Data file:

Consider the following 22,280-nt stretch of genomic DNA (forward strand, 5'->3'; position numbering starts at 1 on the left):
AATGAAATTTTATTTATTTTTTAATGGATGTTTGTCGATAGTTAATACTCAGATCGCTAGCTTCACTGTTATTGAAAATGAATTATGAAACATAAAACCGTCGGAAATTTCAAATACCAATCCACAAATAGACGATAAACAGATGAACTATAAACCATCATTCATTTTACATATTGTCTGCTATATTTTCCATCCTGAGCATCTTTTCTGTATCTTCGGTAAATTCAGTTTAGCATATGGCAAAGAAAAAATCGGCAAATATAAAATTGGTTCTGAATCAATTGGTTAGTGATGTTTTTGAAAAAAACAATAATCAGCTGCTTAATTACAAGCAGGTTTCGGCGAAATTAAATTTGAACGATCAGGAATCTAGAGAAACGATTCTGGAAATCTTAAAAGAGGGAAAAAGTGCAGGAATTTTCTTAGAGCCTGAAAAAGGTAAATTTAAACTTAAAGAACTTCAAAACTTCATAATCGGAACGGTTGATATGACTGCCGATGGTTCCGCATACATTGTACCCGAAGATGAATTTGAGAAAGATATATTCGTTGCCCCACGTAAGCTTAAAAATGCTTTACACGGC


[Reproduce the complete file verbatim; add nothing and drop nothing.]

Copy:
Consider the following 22,280-nt stretch of genomic DNA (forward strand, 5'->3'; position numbering starts at 1 on the left):
AATGAAATTTTATTTATTTTTTAATGGATGTTTGTCGATAGTTAATACTCAGATCGCTAGCTTCACTGTTATTGAAAATGAATTATGAAACATAAAACCGTCGGAAATTTCAAATACCAATCCACAAATAGACGATAAACAGATGAACTATAAACCATCATTCATTTTACATATTGTCTGCTATATTTTCCATCCTGAGCATCTTTTCTGTATCTTCGGTAAATTCAGTTTAGCATATGGCAAAGAAAAAATCGGCAAATATAAAATTGGTTCTGAATCAATTGGTTAGTGATGTTTTTGAAAAAAACAATAATCAGCTGCTTAATTACAAGCAGGTTTCGGCGAAATTAAATTTGAACGATCAGGAATCTAGAGAAACGATTCTGGAAATCTTAAAAGAGGGAAAAAGTGCAGGAATTTTCTTAGAGCCTGAAAAAGGTAAATTTAAACTTAAAGAACTTCAAAACTTCATAATCGGAACGGTTGATATGACTGCCGATGGTTCCGCATACATTGTACCCGAAGATGAATTTGAGAAAGATATATTCGTTGCCCCACGTAAGCTTAAAAATGCTTTACACGGC